%0 Conference Proceedings %A Cheung, Yun Kuen %+ Algorithms and Complexity, MPI for Informatics, Max Planck Society %T Multiplicative Weights Updates with Constant Step-Size in Graphical Constant-Sum Games : %G eng %U http://hdl.handle.net/21.11116/0000-0002-AB07-6 %D 2018 %B Thirty-second Conference on Neural Information Processing Systems %Z date of event: 2018-12-02 - 2018-12-08 %C Montr&#233;al, Canada %B Advances in Neural Information Processing Systems 31 %E Bengio, S.; Wallach, H.; Larochelle, H.; Grauman, K.; Cesa-Bianchi, N.; Garnett, R. %P 3532 - 3542 %I Curran Associates %U http://papers.nips.cc/paper/7612-multiplicative-weights-updates-with-constant-step-size-in-graphical-constant-sum-games.pdf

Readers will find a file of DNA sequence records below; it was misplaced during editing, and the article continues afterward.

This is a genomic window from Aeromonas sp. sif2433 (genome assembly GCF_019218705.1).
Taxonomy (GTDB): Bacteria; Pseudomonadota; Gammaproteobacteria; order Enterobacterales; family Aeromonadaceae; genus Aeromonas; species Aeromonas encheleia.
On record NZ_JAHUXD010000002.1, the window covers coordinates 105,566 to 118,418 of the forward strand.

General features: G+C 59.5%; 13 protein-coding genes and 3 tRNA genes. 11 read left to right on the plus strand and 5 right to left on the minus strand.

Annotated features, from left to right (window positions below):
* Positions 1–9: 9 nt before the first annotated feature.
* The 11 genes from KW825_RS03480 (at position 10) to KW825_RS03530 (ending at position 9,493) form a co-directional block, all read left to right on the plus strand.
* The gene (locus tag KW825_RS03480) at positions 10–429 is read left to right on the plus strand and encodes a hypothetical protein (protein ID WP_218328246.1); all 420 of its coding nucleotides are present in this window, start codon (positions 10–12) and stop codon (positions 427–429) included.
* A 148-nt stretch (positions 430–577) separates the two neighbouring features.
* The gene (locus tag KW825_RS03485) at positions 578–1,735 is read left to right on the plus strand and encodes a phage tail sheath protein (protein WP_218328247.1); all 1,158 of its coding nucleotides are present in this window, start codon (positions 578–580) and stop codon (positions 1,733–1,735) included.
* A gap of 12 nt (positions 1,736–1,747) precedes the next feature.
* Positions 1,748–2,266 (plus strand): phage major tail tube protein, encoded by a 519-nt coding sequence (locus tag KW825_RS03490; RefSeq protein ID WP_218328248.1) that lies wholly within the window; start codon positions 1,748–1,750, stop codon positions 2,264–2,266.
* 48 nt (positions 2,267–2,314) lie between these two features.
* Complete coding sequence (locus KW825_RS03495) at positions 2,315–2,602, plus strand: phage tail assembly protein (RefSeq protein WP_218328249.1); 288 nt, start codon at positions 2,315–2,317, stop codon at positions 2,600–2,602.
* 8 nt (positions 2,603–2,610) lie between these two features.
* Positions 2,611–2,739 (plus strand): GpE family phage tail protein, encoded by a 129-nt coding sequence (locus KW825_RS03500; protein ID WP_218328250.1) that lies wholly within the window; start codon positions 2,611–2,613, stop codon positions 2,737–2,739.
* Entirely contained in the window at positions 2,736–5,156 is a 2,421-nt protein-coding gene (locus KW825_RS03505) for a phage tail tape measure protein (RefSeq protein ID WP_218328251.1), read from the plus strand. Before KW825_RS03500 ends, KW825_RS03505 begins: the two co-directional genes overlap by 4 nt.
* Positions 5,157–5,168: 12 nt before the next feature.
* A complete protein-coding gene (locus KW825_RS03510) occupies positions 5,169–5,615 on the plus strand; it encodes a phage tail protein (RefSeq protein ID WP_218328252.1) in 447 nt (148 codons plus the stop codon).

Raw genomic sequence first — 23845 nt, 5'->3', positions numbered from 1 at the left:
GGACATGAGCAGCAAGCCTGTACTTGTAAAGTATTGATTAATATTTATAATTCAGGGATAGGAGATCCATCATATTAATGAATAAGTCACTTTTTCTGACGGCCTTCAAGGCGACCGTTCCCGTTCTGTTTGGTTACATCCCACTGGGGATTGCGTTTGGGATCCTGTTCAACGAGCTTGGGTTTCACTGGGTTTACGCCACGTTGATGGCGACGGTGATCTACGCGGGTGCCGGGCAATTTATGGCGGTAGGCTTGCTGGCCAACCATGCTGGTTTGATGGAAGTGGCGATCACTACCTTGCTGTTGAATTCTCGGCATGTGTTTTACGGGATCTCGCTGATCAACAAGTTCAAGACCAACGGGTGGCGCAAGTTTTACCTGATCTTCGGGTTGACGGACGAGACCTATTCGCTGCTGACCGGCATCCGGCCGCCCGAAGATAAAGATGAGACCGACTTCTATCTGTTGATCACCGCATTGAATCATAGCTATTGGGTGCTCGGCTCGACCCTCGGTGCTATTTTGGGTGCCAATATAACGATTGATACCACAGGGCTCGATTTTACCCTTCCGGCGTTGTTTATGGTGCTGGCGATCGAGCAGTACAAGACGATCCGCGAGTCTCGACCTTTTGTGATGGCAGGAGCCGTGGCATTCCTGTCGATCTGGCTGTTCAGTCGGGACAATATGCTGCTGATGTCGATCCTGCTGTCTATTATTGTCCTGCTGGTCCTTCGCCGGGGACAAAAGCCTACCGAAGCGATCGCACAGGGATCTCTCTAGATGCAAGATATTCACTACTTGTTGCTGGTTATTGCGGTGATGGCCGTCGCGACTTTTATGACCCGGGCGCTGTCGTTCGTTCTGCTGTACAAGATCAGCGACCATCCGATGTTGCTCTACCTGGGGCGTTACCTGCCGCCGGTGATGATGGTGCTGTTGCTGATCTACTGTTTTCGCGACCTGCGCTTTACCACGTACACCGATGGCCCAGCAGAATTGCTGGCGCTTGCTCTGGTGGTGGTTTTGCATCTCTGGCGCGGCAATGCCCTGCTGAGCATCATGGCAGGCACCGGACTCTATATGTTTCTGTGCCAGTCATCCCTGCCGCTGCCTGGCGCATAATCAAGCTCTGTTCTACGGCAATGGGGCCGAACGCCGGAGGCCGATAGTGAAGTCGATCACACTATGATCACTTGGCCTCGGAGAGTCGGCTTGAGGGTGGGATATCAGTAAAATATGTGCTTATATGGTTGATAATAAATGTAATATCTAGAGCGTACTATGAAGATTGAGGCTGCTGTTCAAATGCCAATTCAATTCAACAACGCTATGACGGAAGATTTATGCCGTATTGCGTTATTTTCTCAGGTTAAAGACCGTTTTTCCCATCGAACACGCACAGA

[207]
Y. K. Cheung, R. Cole, and Y. Tao, “Dynamics of Distributed Updating in Fisher Markets,” in ACM EC’18, Nineteenth ACM Conference on Economics and Computation, Ithaca, NY, USA, 2018.
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@inproceedings{EC/CCT18, TITLE = {Dynamics of Distributed Updating in {F}isher Markets}, AUTHOR = {Cheung, Yun Kuen and Cole, Richard and Tao, Yixin}, LANGUAGE = {eng}, ISBN = {978-1-4503-5829-3}, DOI = {10.1145/3219166.3219189}, PUBLISHER = {ACM}, YEAR = {2018}, MARGINALMARK = {$\bullet$}, DATE = {2018}, BOOKTITLE = {ACM EC'18, Nineteenth ACM Conference on Economics and Computation}, PAGES = {351--368}, ADDRESS = {Ithaca, NY, USA}, }
Endnote
%0 Conference Proceedings %A Cheung, Yun Kuen %A Cole, Richard %A Tao, Yixin %+ Algorithms and Complexity, MPI for Informatics, Max Planck Society External Organizations External Organizations %T Dynamics of Distributed Updating in Fisher Markets : %G eng %U http://hdl.handle.net/21.11116/0000-0002-AAE9-8 %R 10.1145/3219166.3219189 %D 2018 %B Nineteenth ACM Conference on Economics and Computation %Z date of event: 2018-06-18 - 2018-06-22 %C Ithaca, NY, USA %B ACM EC'18 %P 351 - 368 %I ACM %@ 978-1-4503-5829-3